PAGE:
Examples: Anywhere in your church there are chances for young people to learn and become a master in a skill from adults such as:
- a job in the church band, sound team, or helping run any part of the church or youth service;
- the successful completion of a Pathfinder class or honour;
- training for and competing in a sports tournament;
- preparing for Youth Sabbath or event such as Camporee or a teen camp, or a fundraising activity;
- and it can be as simple as learning an instrument or perfecting a hobby from an adult in your church or community.
Questions to ask:
- What are some ways the adults of your church can build the skills of young people? Make an inventory of all the transferrable skills the adults in your church can teach and then ask the young people to prioritise a list of skills they’d want to learn about.
- Are there some logical places in your church service or church calendar to give young people a chance to showcase and celebrate their skills?
- Outside of church are there hobbies or fun activities where the adults in your church can act as mentors and instructors for young people? Anyone willing to be a driving instructor? Do you have any mechanics who are willing to teach car skills on a Sunday?
When young people learn that life is about giving and not just taking then they’ll know they exist to help others and see beyond themselves. Here you are challenging selfishness and an inward focus. Christian values such as humility and service are a good antidote. Involvement in service activities, giving to others, and being a mentor themselves, is a crucial element of building resilience. Some of your young people may be ready to volunteer as individuals and others may be more comfortable serving in a group e.g. setting up, cleaning or packing down church or a youth venue or even cleaning an elderly person’s backyard.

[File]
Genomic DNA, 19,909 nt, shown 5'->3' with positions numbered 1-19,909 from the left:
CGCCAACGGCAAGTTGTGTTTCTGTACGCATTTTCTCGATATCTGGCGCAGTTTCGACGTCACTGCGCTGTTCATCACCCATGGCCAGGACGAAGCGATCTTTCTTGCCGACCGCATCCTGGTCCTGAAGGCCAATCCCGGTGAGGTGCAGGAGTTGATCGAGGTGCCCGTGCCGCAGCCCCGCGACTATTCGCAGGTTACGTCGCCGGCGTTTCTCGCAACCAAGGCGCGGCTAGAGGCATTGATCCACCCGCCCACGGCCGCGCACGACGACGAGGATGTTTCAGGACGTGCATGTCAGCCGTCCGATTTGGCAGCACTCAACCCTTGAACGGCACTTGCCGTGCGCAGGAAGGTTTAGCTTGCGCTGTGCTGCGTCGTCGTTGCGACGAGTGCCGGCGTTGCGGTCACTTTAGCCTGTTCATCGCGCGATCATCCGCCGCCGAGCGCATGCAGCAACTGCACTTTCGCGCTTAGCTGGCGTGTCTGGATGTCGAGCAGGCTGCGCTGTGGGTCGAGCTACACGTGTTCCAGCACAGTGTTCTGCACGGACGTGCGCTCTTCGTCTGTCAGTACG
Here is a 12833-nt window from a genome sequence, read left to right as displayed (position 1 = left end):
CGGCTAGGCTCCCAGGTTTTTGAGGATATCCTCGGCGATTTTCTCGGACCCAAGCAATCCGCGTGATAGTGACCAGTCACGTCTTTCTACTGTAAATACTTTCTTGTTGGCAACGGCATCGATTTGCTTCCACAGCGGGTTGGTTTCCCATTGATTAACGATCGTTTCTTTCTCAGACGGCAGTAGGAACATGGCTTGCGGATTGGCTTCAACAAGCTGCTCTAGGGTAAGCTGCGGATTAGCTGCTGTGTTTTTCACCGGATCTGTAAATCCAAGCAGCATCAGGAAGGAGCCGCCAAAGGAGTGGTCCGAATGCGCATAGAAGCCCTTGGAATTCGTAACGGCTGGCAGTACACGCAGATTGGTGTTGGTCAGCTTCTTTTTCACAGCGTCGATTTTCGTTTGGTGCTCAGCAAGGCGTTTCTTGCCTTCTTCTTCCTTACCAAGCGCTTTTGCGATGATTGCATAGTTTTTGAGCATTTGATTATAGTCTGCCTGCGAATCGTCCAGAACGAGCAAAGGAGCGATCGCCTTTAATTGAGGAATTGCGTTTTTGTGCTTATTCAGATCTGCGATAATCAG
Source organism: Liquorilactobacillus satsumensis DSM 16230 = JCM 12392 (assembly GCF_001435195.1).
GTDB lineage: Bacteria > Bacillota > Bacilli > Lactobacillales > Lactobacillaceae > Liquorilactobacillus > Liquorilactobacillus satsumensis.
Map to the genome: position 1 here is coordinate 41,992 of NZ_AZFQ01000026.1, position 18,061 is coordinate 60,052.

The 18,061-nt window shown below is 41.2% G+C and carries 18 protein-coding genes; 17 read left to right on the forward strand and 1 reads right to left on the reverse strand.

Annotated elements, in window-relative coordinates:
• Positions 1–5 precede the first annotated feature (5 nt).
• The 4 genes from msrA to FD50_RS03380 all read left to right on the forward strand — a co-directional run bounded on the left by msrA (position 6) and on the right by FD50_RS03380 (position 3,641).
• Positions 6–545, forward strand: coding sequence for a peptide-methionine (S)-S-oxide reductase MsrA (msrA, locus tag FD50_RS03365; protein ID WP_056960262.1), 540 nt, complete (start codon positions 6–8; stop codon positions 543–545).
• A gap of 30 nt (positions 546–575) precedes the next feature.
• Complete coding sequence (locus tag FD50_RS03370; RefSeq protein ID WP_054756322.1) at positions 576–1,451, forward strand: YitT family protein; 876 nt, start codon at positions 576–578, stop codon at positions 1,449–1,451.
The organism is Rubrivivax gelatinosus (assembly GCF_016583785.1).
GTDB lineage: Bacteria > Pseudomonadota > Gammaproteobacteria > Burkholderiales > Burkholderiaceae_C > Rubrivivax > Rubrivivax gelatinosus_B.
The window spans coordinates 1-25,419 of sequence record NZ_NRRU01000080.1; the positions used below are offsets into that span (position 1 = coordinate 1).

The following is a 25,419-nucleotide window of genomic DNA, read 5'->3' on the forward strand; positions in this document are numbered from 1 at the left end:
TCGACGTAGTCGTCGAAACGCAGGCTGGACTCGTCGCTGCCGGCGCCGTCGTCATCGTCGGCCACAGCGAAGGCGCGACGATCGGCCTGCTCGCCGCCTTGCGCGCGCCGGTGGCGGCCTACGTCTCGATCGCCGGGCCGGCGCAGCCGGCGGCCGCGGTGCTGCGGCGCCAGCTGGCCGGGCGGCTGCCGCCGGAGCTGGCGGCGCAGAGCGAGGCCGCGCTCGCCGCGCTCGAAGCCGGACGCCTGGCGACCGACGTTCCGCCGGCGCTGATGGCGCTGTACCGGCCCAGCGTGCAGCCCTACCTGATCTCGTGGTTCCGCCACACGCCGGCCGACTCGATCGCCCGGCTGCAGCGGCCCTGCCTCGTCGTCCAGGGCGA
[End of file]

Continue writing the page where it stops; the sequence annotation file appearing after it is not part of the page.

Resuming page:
Examples: Any activities such as:
- The annual ADRA appeal or other events such as Red Nose day, The Biggest Morning Tea or Daffodil Day to name a few.
- Fun runs, volunteering (or paid-volunteering) at fundraising events or anywhere they can help or give sacrificially. In this area make sure you explain that the purpose of your fundraising isn’t just for your youth group but remind them of the greater causes, i.e. Cancer, Children’s Health etc, and how they are helping real people as a result of their service.
- STORMCO, mission trips, ADRA connections in Australia or New Zealand.